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The New Zealand Railways Magazine, Volume 8, Issue 9 (January 1, 1934)

Modern Signalling in Britain

Modern Signalling in Britain.

Resignalling schemes, undertaken in many British passenger termini in recent times, have added vastly to efficiency while making for more economical operation. One of the most interesting re-signalling jobs just completed is the installation of power signalling on a big scale at St. Enoch Station, Glasgow, L.M. and S. Railway. At this terminal there are handled all the “Midland” Anglo-Scottish trains to and from St. Pancras Station, London, as well as a heavy coastal and suburban business. Opened to traffic in 1901, St. Enoch Station has twelve platforms, totalling in length 9,500ft. About 350 trains pass in and out daily, and the station handles more than 6,000,000 passengers annually.

Electric passenger locomotive, German State Railways.

Electric passenger locomotive, German State Railways.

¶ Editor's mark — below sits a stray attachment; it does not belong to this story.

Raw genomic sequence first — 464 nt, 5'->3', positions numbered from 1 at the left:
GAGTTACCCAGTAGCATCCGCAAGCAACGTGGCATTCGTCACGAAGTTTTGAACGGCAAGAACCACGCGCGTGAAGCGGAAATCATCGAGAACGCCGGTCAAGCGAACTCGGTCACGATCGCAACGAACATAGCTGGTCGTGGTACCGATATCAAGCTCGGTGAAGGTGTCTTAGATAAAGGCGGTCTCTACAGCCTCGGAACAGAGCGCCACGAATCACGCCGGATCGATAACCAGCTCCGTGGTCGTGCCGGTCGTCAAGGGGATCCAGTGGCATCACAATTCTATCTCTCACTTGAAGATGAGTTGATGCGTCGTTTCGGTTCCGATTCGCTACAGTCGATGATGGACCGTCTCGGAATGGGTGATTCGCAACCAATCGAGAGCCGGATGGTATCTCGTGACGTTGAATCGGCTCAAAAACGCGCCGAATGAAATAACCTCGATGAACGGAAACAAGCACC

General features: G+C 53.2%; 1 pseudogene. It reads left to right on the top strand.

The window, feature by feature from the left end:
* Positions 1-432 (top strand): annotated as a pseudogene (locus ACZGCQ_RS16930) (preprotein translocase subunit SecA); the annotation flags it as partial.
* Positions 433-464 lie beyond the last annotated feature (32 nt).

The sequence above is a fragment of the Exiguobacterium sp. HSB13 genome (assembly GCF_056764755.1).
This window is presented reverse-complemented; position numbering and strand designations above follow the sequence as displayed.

Until recently signalling of the Sykes' electro-mechanical type was employed at this important Scottish terminal. Now, with a view to securing increased efficiency and economy, this arrangement has been replaced by a modern power installation with electrically - operated points and colour light signals, and throughout track-circuiting of running lines. A single cabin has replaced the five cabins formerly necessary for signaling supervision, this cabin having 203 levers electrically interlocked, as compared with the 660 levers and slides in the five signal boxes which have been replaced. Among the many useful features of the new installation may be noted the fitting of ground locks to the point machines, an additional precaution to the usual track locking of point levers; and the furnishing of all main-line signal levers with approach locking.

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